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Judge rules shackling of immigrant detainees unconstitutional

Shackled prisoner
Shackled prisoner

"You can judge a society by how well it treats its prisoners." - Fyordor Dostoevsky

A federal district judge has ruled that the practice of shackling immigrant detainees by Immigration and Customs Enforcement (ICE) during court proceedings is unconstitutional. Judge Michael Ponsor of the U.S. District Court (Massachusetts) ruled March 9 that the shackles were “dehumanizing” and “demoralizing,” and interfered with a detainee’s legal defense. Until the ruling, ICE made a practice of shackling all immigrant detainees at the waist, wrists, and ankles, even though most posed no security threat and many were requesting political asylum.

Courts had long ago ruled that shackling of criminal defendants in U.S. courts was unconstitutional, but ICE has been shackling detainees during court appearances since 2012. The decision came after Mark Reid, a legal permanent resident and a veteran of the U.S. Army Reserve, was detained and shackled during his hearing, and filed suit over his treatment. Judge Ponsor not only found the ICE practice degrading, but noted that during the hearing, Reid was unable to write notes to his lawyer or put on his glasses because of the shackles. Reid prevailed in his bond hearing, was released, and had his legal residency confirmed.

In his ruling, Judge Ponsor noted “To deny or minimize an individual’s dignity in an immigration proceeding, or to treat this essential attribute of human worth as anything less than fundamental simply because an immigration proceeding is titularly civil, would be an affront to due process.” Judge Ponsor did rule that, in the future, an assessment of possible violence from the detainee must be done before the use of shackles could be approved.

In January, the San Francisco ICE office agreed to stop the shackling of detainees who did not pose a security threat after a human rights lawsuit was filed.

The Isenberg Center for Immigration Empowerment (ICIE), a Dallas immigration advocacy group, has seen the inhuman shackling of foreign nationals detained by ICE first-hand. It points to the case of Yadira Verdusco, who was detained by Dallas ICE for nearly a year before being released in January. Verdusco suffered from a medical condition that often left her so weak, she could not walk. Even so, Dallas ICE agents would shackle her when she would travel to a doctor's office for treatment. At one point, Dallas ICE agents were confronted by law enforcement officials when they were seen dragging a weakened yet still shackled Verdusco to her cell at a local county jail. Dallas ICE officials were never reprimanded for their treatment of Verdusco.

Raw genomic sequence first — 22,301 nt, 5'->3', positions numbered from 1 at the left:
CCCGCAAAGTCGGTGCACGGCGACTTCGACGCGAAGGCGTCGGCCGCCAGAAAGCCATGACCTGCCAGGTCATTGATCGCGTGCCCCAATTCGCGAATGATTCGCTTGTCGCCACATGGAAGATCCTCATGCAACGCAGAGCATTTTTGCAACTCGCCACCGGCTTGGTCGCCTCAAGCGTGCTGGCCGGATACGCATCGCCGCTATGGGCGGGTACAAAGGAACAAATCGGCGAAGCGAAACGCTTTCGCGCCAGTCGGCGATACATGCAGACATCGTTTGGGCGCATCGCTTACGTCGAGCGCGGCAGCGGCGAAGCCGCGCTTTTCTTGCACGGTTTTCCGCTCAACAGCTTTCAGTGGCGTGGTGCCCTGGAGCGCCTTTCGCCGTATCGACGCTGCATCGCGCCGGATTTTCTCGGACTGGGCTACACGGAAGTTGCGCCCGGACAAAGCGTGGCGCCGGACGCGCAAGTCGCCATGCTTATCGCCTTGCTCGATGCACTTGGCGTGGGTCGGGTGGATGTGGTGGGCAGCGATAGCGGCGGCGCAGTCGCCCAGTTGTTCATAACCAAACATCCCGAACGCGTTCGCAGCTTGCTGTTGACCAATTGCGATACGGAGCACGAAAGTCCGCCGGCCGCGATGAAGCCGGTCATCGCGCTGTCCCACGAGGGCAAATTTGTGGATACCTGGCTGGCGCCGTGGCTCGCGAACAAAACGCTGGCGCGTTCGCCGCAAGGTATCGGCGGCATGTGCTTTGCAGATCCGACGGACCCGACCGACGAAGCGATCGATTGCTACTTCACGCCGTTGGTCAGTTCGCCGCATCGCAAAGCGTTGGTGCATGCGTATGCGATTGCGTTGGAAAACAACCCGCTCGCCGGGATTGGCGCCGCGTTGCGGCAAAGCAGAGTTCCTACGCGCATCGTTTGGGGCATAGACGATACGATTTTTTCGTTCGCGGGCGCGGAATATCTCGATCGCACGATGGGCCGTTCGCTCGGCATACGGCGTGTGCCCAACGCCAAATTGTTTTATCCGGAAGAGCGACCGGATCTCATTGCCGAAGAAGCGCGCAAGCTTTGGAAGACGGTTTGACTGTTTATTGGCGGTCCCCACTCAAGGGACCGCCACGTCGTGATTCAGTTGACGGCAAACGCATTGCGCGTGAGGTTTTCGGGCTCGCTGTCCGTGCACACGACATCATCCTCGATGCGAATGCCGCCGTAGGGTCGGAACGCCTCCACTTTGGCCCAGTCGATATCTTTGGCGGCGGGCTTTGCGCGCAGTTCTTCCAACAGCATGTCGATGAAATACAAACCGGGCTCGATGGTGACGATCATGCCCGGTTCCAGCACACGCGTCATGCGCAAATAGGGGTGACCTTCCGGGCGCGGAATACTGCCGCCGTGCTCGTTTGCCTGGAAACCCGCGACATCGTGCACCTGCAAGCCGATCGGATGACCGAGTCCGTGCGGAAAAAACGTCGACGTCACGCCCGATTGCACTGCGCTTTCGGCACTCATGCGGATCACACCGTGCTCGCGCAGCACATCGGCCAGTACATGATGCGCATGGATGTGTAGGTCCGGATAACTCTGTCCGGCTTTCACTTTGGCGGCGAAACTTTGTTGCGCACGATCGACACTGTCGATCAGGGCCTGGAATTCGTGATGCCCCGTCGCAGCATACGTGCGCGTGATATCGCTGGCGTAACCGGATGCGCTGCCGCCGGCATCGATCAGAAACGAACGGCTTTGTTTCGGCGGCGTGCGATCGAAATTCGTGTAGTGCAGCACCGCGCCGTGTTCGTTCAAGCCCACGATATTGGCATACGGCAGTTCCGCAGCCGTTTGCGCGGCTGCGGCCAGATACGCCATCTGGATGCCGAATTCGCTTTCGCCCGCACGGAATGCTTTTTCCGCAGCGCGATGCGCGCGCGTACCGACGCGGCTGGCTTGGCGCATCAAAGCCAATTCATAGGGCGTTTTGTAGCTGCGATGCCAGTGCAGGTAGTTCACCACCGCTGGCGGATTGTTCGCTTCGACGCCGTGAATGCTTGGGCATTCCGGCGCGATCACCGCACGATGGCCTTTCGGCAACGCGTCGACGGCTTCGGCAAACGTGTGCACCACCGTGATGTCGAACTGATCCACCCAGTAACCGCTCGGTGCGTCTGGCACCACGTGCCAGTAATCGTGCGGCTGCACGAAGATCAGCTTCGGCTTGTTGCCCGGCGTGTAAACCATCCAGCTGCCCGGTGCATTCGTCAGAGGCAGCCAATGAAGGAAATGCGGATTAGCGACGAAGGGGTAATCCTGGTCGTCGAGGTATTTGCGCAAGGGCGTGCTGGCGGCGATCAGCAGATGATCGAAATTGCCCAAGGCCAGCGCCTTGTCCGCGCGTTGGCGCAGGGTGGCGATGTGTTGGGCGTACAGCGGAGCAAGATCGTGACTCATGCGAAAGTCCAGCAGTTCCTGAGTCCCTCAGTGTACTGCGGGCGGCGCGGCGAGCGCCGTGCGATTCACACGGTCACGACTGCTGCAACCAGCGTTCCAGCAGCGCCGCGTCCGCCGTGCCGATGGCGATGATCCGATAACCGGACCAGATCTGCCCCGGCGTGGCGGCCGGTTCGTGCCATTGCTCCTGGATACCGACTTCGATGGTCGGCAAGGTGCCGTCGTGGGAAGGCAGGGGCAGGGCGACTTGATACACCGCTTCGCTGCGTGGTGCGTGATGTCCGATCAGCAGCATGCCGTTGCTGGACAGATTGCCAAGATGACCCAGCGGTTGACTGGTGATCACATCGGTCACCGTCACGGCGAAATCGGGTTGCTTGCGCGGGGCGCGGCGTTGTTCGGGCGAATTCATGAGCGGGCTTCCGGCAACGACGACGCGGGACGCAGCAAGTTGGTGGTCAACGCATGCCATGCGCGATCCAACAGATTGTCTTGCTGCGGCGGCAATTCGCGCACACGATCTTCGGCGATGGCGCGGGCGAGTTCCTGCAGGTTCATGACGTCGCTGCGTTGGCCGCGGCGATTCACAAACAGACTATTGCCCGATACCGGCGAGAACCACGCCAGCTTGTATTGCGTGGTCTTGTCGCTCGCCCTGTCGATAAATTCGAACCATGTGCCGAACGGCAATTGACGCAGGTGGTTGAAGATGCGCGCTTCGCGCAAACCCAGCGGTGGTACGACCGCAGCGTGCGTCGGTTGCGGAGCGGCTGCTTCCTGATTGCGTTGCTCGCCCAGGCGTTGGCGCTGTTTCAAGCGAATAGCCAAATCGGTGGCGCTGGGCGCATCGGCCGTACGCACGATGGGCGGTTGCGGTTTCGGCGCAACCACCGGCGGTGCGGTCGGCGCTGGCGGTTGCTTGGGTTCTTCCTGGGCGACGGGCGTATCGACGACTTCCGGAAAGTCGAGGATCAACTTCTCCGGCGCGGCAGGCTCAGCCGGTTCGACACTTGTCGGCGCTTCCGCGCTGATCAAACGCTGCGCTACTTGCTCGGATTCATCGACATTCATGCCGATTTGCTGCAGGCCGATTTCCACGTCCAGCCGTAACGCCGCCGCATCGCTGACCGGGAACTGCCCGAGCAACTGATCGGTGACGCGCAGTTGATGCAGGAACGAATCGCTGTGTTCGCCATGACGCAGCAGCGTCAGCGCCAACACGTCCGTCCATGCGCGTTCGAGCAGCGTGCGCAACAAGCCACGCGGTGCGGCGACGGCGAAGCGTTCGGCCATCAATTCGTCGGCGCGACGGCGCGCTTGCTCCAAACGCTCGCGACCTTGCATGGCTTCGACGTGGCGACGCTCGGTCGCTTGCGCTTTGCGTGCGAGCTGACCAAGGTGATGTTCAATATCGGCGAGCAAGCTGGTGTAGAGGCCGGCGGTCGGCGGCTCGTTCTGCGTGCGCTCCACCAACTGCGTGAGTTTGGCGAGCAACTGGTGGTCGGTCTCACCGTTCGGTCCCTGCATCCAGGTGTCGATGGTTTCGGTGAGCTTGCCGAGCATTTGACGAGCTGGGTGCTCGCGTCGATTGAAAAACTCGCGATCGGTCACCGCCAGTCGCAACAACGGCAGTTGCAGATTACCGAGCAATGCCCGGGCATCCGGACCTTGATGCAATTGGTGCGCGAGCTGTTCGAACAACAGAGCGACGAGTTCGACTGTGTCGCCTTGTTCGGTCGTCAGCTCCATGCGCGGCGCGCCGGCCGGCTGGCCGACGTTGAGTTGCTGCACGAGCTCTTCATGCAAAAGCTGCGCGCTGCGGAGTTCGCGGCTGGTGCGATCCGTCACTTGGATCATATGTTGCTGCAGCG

ICIE said it welcomes the move to restore dignity to detainees by ending practices like the one Verdusco endured, but feels it is one of many improvements that must be made to the system

Victor Medina writes for Yahoo News and his political blog His other writing credits include The Dallas Morning News and He has served as a Dallas County election judge and on the Board of Directors of The Sixth Floor Museum. You can follow him on his blog, or on Twitter at @mrvictormedina. He can be reached by email at Click here to receive a weekly email update from To be notified of future stories by Victor Medina, click the SUBSCRIBE link here or at the top of this page.

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